Oct. 18, 2001: Thailand orders 30 second-hand Huey helicopters from the United States to be added to the 90 already in service. Provided as a free gift by the U.S., Thailand will still pay $1 million per aircraft for refurbishment and transportation.

Oct. 19, 2001: Thailand refuses a U.S. request to station supply ships in the Gulf of Thailand.

Oct. 22, 2001: The Council of Muslim Organizations of Thailand calls for a boycott of U.S. products while the war in Afghanistan continues.

Nov. 1, 2001: Indonesian President Megawati Sukarnoputri urges the U.S. to halt military attacks on Afghanistan during Ramadan.

Nov. 2, 2001: Indonesia, after a long delay, agrees to freeze bank accounts of terrorist suspects as the U.S. has requested.

Nov. 4, 2001: U.S. officials claim that the Philippine terrorist group Abu Sayyaf has links to Usama bin Laden, though Philippine specialists do not believe the relationship has been active for about a decade.

Nov. 5, 2001: ASEAN summit in Brunei adopts a declaration of joint action to counter terrorism.

Nov. 8, 2001: The U.S. Senate introduced several new conditions before direct military-to-military relations can be restored with Indonesia including the punishment of the individuals who murdered three humanitarian aid workers in West Timor, establishing a civilian audit of armed forces expenditures, and granting humanitarian workers access to Aceh, West Timor, West Papua, and the Moluccas.

Nov. 8, 2001: Indonesia’s two largest moderate Muslim organizations, Nahdlatul Ulama  and Muhammadiyah, discuss adopting a common strategy to counter small militant religious groups that have tarnished Indonesian Islam’s reputation through violent demonstrations against the U.S. and its allies.

Nov. 11, 2001: The U.S. State Department announces a five-fold increase in military financing to the Philippines from $2 million to $19 million in the 2003 budget.

Nov. 11, 2001: Malaysian Prime Minister Mahathir Mohamad condemns new U.S. visa restrictions on Muslims from several countries including Malaysia.

Nov. 15, 2001: Indonesian authorities criticize the new U.S. visa restrictions on Muslims from 25 countries as discriminating and undermining the U.S. claim that it is targeting terrorists not Islam.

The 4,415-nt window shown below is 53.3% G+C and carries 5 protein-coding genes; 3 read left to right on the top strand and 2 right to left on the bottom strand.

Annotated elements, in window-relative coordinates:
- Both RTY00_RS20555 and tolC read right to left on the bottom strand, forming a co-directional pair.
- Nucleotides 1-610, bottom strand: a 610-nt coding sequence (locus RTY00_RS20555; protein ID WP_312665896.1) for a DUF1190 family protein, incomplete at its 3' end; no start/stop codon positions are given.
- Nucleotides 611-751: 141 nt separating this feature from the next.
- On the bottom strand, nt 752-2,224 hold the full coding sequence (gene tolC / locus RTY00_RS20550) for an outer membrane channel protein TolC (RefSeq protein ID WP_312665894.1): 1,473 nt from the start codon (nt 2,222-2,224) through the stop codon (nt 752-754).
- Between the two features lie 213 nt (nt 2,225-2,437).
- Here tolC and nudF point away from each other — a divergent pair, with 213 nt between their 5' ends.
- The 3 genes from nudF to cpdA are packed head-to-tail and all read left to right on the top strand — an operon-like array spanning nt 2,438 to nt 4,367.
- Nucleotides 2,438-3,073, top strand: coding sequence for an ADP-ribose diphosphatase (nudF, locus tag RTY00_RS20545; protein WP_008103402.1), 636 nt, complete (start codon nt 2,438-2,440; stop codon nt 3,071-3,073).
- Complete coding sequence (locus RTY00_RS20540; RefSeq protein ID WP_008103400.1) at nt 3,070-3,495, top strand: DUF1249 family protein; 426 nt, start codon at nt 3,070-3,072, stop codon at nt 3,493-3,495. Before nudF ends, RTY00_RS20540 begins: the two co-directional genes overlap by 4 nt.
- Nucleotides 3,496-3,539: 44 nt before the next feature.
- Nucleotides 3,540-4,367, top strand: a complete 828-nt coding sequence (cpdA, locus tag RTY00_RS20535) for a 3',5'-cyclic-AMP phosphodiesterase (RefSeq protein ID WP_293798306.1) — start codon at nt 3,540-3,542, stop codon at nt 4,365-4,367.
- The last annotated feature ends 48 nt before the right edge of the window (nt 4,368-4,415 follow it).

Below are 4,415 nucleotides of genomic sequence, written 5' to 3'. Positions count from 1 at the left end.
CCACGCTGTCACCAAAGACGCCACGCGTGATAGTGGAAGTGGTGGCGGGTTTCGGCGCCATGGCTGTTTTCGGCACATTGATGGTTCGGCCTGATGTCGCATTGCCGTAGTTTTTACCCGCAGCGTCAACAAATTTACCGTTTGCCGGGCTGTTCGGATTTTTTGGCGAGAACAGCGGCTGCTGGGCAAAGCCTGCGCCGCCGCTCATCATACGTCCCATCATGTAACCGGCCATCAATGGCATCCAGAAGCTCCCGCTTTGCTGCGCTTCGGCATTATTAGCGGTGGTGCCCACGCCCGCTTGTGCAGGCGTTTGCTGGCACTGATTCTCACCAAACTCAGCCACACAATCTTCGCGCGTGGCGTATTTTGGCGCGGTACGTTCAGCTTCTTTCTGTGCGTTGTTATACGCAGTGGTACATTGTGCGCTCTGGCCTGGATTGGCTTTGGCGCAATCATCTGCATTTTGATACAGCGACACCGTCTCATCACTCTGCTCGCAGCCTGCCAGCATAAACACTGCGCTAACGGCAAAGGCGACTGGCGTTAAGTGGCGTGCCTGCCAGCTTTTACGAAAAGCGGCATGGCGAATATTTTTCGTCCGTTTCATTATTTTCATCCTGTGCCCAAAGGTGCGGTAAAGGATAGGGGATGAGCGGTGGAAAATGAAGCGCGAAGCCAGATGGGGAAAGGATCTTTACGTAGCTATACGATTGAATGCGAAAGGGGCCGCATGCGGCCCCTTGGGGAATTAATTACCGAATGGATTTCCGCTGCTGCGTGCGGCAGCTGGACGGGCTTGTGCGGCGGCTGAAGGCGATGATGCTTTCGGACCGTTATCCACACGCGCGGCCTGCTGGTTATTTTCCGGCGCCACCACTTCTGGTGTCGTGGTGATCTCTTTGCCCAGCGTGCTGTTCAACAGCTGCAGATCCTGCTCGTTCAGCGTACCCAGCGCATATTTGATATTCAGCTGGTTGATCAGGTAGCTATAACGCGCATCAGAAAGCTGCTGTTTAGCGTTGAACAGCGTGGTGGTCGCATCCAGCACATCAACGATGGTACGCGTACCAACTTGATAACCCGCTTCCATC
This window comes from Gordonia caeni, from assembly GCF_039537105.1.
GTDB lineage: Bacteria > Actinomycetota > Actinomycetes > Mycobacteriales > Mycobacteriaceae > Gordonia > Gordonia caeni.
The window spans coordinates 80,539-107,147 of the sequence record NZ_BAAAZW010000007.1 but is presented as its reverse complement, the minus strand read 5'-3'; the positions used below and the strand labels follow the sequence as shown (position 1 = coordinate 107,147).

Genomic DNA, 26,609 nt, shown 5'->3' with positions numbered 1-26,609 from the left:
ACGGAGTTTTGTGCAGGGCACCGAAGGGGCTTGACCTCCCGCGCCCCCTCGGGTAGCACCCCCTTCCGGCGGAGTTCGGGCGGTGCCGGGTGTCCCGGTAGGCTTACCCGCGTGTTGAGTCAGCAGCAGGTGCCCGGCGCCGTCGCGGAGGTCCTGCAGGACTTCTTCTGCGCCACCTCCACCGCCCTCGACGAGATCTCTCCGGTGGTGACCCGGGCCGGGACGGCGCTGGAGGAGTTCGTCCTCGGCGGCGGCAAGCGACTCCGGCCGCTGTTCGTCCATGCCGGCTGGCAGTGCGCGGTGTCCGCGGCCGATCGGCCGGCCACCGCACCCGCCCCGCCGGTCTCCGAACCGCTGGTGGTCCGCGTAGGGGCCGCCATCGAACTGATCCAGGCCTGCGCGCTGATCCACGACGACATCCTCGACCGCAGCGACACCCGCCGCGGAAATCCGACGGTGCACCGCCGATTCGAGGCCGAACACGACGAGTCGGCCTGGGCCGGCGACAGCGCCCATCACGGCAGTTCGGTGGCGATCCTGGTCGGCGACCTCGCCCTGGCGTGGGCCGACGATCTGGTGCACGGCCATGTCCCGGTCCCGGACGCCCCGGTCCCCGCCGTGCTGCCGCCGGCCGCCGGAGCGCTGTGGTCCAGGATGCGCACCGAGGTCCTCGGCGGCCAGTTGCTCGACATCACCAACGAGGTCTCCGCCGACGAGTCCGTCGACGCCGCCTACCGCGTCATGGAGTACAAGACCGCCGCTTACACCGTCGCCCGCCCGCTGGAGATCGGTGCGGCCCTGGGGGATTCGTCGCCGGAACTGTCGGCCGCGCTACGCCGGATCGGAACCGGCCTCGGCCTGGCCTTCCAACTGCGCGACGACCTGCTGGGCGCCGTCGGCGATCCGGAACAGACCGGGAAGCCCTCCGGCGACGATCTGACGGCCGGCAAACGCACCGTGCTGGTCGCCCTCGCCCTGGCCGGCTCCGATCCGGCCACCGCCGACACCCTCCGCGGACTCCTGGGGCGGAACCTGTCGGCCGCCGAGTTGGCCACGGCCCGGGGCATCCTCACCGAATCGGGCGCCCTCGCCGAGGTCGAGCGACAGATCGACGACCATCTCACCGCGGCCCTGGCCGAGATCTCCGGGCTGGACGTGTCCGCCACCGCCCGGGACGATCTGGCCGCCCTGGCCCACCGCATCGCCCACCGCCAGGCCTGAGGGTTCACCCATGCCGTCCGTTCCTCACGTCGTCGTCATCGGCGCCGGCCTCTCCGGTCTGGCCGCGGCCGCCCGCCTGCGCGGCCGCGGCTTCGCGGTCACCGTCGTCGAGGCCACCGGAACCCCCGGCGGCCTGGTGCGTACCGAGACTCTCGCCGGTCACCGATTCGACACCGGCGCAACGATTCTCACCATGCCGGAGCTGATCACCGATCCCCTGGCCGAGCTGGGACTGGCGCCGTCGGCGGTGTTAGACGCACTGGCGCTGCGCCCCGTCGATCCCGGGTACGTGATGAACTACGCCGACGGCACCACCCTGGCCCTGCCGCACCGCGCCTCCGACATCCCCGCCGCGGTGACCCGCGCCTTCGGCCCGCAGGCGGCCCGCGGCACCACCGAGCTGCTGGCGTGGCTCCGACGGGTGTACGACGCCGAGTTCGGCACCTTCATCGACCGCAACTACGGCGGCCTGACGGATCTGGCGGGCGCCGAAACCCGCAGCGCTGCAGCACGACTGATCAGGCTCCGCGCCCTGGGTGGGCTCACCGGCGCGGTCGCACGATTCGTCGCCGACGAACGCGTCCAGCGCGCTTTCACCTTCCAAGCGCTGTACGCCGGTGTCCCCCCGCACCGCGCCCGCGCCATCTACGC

Nov. 20, 2001: At a White House meeting, President Bush promises President Macapagal-Arroyo all the aid she needed to fight the Abu Sayyaf terrorists. He pledged up to $100 million in security assistance and a further $1 billion in trade benefits.

Nov. 21, 2001: A Thai military source states that the 2002 “Cobra Gold” exercise would include an anti-terrorist scenario involving U.S. special forces.

Nov. 28, 2001: Hanoi ratifies a far reaching trade agreement with the U.S. that will lead to an average cut in U.S. tariffs on Vietnamese goods to about 4 percent.

Dec. 7, 2001: U.S. lists the Philippine communist insurgent guerrillas on Washington’s terrorist list, a development hailed by the Philippine military.

Dec. 10 and 18, 2001: The U.S. Senate and House respectively pass separate resolutions thanking the Philippines for its support and sympathy since the Sept. 11 terrorist attacks.

Dec. 11, 2001: U.S. praises the Thai military for its peacekeeping leadership role in East Timor and its drug suppression activities in Thailand.

Dec. 18, 2001: Thai Prime Minister Thaksin’s visit to Washington is greeted with disappointment in the Thai press. Little of consequence in either economic or political benefits occurred, perhaps because of Thailand’s tentative support of the U.S. anti-terrorist campaign.